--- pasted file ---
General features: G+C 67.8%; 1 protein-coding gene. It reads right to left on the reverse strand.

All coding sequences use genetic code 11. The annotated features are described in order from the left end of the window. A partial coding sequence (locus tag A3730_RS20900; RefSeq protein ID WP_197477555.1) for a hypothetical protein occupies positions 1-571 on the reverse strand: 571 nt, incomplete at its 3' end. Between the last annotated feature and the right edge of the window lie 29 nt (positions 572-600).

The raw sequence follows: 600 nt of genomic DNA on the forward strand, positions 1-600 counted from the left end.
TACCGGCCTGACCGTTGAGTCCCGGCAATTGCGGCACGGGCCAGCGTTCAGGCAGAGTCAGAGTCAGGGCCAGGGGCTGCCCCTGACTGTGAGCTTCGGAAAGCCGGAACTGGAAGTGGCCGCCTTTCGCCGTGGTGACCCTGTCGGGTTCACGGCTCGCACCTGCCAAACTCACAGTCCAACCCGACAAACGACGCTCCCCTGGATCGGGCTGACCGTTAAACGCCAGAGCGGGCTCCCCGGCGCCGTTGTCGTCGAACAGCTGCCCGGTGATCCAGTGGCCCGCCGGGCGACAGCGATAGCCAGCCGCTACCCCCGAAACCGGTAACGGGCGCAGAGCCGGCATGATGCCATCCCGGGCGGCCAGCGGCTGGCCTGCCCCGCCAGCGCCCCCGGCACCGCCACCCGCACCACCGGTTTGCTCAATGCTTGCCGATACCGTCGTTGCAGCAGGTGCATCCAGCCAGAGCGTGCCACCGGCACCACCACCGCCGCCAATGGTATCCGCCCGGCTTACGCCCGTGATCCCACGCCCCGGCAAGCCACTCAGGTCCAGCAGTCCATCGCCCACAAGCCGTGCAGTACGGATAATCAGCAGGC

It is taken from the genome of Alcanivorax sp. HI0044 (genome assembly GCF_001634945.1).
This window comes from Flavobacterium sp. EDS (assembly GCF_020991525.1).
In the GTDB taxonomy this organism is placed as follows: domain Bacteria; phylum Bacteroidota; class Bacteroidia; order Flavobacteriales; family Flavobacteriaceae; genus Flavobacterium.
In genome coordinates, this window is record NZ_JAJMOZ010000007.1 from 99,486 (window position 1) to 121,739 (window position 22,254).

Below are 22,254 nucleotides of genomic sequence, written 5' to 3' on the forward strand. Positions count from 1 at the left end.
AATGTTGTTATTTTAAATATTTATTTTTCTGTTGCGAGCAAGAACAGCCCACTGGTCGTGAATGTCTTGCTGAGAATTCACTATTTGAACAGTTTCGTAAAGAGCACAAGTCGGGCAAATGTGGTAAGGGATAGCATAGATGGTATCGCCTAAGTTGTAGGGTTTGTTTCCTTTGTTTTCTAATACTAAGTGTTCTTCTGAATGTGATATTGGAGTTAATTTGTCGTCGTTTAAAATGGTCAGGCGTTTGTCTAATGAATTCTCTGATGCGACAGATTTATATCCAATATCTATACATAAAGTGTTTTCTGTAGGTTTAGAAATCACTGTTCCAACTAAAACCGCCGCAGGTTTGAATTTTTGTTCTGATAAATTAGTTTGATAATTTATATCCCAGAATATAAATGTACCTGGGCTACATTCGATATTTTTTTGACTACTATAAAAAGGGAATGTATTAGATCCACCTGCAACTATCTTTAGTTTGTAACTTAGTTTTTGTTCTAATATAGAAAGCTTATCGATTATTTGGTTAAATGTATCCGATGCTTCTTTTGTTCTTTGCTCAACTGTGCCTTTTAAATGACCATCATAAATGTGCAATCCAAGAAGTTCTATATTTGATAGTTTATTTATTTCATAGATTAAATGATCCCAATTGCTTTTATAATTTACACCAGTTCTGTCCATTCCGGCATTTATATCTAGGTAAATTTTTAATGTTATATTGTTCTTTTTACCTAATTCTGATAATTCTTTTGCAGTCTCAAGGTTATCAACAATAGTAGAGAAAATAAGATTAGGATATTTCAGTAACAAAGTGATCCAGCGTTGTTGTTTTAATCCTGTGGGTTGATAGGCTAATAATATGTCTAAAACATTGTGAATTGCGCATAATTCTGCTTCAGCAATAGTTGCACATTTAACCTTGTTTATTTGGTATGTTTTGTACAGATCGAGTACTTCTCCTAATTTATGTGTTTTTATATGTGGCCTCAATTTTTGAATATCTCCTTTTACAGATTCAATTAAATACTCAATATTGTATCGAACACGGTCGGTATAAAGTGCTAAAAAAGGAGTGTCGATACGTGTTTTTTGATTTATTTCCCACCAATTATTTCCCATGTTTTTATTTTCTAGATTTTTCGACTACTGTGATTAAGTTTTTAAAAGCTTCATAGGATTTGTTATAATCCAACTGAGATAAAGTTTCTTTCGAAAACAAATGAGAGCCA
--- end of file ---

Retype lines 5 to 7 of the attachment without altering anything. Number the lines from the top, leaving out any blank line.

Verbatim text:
It is taken from the genome of Alcanivorax sp. HI0044 (genome assembly GCF_001634945.1).
This window comes from Flavobacterium sp. EDS (assembly GCF_020991525.1).
In the GTDB taxonomy this organism is placed as follows: domain Bacteria; phylum Bacteroidota; class Bacteroidia; order Flavobacteriales; family Flavobacteriaceae; genus Flavobacterium.